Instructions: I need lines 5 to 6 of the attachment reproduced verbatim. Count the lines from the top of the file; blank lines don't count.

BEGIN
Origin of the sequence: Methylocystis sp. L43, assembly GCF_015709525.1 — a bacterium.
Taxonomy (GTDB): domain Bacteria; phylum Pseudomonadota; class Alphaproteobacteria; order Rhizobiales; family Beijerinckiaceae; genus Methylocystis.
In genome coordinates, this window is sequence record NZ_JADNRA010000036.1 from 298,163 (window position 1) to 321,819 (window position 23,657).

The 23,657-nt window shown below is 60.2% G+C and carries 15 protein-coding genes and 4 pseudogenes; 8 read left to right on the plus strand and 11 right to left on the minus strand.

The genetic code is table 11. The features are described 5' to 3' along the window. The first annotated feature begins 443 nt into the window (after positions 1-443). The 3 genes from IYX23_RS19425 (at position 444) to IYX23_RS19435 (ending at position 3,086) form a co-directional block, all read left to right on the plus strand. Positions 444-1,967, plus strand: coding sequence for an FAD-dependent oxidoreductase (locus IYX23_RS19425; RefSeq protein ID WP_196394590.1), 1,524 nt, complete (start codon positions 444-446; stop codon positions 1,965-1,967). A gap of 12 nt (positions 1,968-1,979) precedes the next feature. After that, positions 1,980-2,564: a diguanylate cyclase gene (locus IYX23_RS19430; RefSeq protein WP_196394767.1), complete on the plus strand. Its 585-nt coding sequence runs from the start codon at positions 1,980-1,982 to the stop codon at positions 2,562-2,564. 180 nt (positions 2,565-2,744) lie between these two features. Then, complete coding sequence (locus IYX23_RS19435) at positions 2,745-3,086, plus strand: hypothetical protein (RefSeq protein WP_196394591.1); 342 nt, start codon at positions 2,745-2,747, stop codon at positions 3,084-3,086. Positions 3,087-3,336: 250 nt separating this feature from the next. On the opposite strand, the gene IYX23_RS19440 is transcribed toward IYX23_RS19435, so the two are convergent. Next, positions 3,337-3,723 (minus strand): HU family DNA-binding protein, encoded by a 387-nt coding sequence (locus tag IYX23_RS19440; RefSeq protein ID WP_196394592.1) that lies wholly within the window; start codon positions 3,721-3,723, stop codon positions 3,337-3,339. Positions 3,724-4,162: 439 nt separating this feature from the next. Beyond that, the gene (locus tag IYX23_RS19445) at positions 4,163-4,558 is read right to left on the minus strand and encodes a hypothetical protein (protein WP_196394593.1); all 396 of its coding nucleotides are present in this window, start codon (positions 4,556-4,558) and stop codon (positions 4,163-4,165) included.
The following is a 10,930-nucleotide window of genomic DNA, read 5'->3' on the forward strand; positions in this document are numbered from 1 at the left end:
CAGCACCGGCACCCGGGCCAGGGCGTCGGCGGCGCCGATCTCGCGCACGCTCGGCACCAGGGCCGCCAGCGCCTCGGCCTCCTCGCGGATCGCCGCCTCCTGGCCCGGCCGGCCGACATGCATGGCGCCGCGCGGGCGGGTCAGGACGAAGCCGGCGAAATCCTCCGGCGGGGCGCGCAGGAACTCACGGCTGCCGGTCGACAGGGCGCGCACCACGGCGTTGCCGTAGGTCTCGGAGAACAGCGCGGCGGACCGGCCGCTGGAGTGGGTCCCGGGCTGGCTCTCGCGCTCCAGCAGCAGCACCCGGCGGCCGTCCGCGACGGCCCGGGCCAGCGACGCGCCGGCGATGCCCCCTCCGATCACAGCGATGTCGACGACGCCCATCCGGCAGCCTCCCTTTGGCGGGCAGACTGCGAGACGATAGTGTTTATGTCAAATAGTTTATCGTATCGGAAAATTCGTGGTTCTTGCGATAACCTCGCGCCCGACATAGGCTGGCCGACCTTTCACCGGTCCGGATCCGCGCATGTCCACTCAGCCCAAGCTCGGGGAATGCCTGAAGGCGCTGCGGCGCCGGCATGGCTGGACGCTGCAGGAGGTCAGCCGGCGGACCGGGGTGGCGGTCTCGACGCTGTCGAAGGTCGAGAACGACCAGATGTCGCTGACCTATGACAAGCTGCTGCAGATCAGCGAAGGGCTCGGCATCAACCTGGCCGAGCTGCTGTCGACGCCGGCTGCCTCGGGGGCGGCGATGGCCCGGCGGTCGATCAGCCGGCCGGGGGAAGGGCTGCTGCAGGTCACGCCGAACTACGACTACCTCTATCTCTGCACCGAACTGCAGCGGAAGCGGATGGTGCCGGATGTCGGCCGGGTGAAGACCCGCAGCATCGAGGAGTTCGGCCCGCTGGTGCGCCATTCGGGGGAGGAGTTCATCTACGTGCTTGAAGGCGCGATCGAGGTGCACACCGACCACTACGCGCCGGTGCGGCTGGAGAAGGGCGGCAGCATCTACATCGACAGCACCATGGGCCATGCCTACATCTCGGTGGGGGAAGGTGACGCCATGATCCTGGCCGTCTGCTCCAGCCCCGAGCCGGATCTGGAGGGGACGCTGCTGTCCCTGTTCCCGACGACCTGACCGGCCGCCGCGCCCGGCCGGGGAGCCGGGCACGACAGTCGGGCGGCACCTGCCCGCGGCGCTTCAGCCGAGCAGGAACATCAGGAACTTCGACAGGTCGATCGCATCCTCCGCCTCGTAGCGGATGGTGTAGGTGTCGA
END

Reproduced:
The genetic code is table 11. The features are described 5' to 3' along the window. The first annotated feature begins 443 nt into the window (after positions 1-443). The 3 genes from IYX23_RS19425 (at position 444) to IYX23_RS19435 (ending at position 3,086) form a co-directional block, all read left to right on the plus strand. Positions 444-1,967, plus strand: coding sequence for an FAD-dependent oxidoreductase (locus IYX23_RS19425; RefSeq protein ID WP_196394590.1), 1,524 nt, complete (start codon positions 444-446; stop codon positions 1,965-1,967). A gap of 12 nt (positions 1,968-1,979) precedes the next feature. After that, positions 1,980-2,564: a diguanylate cyclase gene (locus IYX23_RS19430; RefSeq protein WP_196394767.1), complete on the plus strand. Its 585-nt coding sequence runs from the start codon at positions 1,980-1,982 to the stop codon at positions 2,562-2,564. 180 nt (positions 2,565-2,744) lie between these two features. Then, complete coding sequence (locus IYX23_RS19435) at positions 2,745-3,086, plus strand: hypothetical protein (RefSeq protein WP_196394591.1); 342 nt, start codon at positions 2,745-2,747, stop codon at positions 3,084-3,086. Positions 3,087-3,336: 250 nt separating this feature from the next. On the opposite strand, the gene IYX23_RS19440 is transcribed toward IYX23_RS19435, so the two are convergent. Next, positions 3,337-3,723 (minus strand): HU family DNA-binding protein, encoded by a 387-nt coding sequence (locus tag IYX23_RS19440; RefSeq protein ID WP_196394592.1) that lies wholly within the window; start codon positions 3,721-3,723, stop codon positions 3,337-3,339. Positions 3,724-4,162: 439 nt separating this feature from the next. Beyond that, the gene (locus tag IYX23_RS19445) at positions 4,163-4,558 is read right to left on the minus strand and encodes a hypothetical protein (protein WP_196394593.1); all 396 of its coding nucleotides are present in this window, start codon (positions 4,556-4,558) and stop codon (positions 4,163-4,165) included.
The following is a 10,930-nucleotide window of genomic DNA, read 5'->3' on the forward strand; positions in this document are numbered from 1 at the left end: